Figure 6

CXCR4 pepducins in combination with rituximab increase survival in a mouse model of disseminated lymphoma. (A) NOD/SCID/γ mice were injected IV with 2 × 106 Raji cells, then treated daily with subcutaneous injections of vehicle, PZ-210, PZ-218, plerixafor (AMD3100), or biweekly with rituximab, as described in “In vivo systemic lymphoma mouse model.” Survival is shown by Kaplan-Meier analysis (n = 10 mice per treatment group). (B) Mice were injected with Raji cells and then treated with a combination of rituximab and PZ-218, PZ-210, or plerixafor (AMD3100). Survival was monitored and plotted using Kaplan-Meier analysis (n = 10 mice per group, except for AMD3100-treated cohort, where n = 9). Statistical significance between groups was determined using the log-rank test.

Based on the observed synergistic effects in vitro of rituximab plus pepducins on lymphoma-cell cytotoxicity, we next determined whether PZ-218 and PZ-210 could further enhance the survival of rituximab-treated mice with disseminated lymphoma. Indeed, PZ-218 in combination with rituximab increased survival compared with rituximab alone (P = .0001; Figure 6B). Likewise, PZ-210 increased survival (P = .005), although the protective effect was less than that conferred by PZ-218. Combination therapy of rituximab and plerixafor also increased survival compared with rituximab alone (P = .0001). PZ-218 and plerixafor were equivalent in these survival studies. These data support the notion that CXCR4 is a promising clinical target for lymphoma treatment, and suggest that CXCR4 pepducins may be effective at increasing the salutary effects of rituximab.


The involvement of GPCRs such as CXCR4 in a variety of diseases is well established, and agents targeting this class of receptor represent 30%-40% of all current pharmacotherapeutics. The majority of these therapeutics are orthosteric modulators of GPCR activity that compete with the natural ligand for receptor binding. In the present study, we used a novel approach to CXCR4 antagonism using cell-penetrating peptide antagonists targeted at specific intracellular loops of CXCR4. We demonstrated that pepducins targeting the i1 and i3 loops of CXCR4 completely abrogated CXCL12-mediated migration/chemotaxis of leukemia and lymphoma cells. Furthermore, activation of downstream CXCL12/CXCR4-Gi–mediated MAPK (ERK) signaling and calcium flux was completely blocked. Whereas pepducins alone exhibited little cytotoxic activity against leukemia and lymphoma cell lines, they enhanced rituximab-mediated cell death of primary CLL, Raji, and Ramos cells significantly in vitro. Most importantly, coculture of lymphoma cells with BM-derived stromal cells resulted in protection of cell survival in lymphoma cells. CXCR4 pepducin treatment was able to reverse stromal protection and synergized with rituximab to increase apoptotic cell death. Furthermore, pepducins in combination with rituximab significantly prolonged survival in a murine model of disseminated lymphoma.

Effective small-molecule antagonists of CXCR4 have been developed, and the bicyclam antagonist plerixafor (AMD3100) is used clinically in combination with G-CSF to enhance the mobilization of stem cells for subsequent transplantation. The therapeutic half-life of plerixafor is short, approximately 1.5 hours, which is permissive for stem cell mobilization but may be ineffective for other therapeutic indications targeting CXCR4 for which sustained inhibition of CXCR4 activity is desirable. It has been reported recently that plerixafor and TC14012, a peptidomimetic antagonist of CXCR4, are agonists of CXCR7,51,52 a GPCR that is activated by CXCL12 and I-TAC. CXCR7 signaling has been implicated in invasion, angiogenesis, and growth of human tumors.53 For this reason, chronic administration of agents that activate CXCR7 could potentially lead to undesirable tumor-promoting effects.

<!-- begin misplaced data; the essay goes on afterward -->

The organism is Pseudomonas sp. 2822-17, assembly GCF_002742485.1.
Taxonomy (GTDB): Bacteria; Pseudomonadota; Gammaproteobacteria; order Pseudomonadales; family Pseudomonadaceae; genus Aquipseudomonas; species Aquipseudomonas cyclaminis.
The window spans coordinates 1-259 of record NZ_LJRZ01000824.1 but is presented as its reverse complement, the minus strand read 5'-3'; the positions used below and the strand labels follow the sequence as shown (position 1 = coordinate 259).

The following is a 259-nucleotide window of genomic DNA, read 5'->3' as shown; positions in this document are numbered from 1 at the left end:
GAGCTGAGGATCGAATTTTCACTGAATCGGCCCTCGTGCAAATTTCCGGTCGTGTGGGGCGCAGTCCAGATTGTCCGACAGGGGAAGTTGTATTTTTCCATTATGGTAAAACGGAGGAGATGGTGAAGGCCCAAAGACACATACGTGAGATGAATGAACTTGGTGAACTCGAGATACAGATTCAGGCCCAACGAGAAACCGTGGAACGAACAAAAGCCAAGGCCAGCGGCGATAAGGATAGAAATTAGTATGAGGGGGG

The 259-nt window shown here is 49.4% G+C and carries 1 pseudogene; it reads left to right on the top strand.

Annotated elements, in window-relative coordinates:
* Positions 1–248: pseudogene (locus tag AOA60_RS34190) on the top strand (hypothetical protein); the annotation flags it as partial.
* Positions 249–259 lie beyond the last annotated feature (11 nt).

CXCR4 antagonists are predicted to enhance the efficacy of conventional cytoreductive treatment in CLL and other hematologic malignancies by abrogating stromal-mediated protection,48 and the safety and tolerability of plerixafor as an adjunctive therapy in CLL is currently under investigation in phase 1/2 clinical trials. Although rituximab is potentially a treatment option in combination with chemotherapy for B-cell malignancies, it has only modest activity in CLL and NHL as monotherapy and has been shown to have weak effects on some tumors.54 Therefore, combination treatment with orthogonal targets that enhance rituximab-mediated cytotoxicity is an attractive approach to improving therapeutic outcome. We propose that one mechanism by which pepducins enhance rituximab-mediated survival is by inhibition of the interaction of malignant cells with cytoprotective microenvironments. Indeed, in in vivo lymphoma model, both pepducins and plerixafor seemed equivalent, which implies that stromal protection may dominate the in vivo responses. Further supporting this hypothesis, mouse stem cell studies demonstrated that the CXCR4 pepducins, PZ-218 and PZ-210, enhance hematopoietic stem and progenitor cell mobilization from the BM.55 PZ-218 was a more effective stem cell–mobilizing agent than PZ-210, which is consistent with the enhanced efficacy of this pepducin in lymphoma survival studies. Consistent with these results are coculture stromal protection studies that identified PZ-218 as highly efficacious in reversing stromal protection to rituximab treatment. However, we also demonstrated that pepducin antagonists of CXCR4 enhanced the cytotoxic activity of rituximab in the absence of stromal cells, suggesting that inhibition of CXCR4 signaling may have pleiotropic effects on cells to influence survival. Moreover, PZ-218, when administered as a single agent to mice with disseminated lymphoma, enhanced survival compared with vehicle-treated mice, suggesting that pepducin antagonism of CXCR4 may itself be beneficial in the treatment of hematologic malignancies.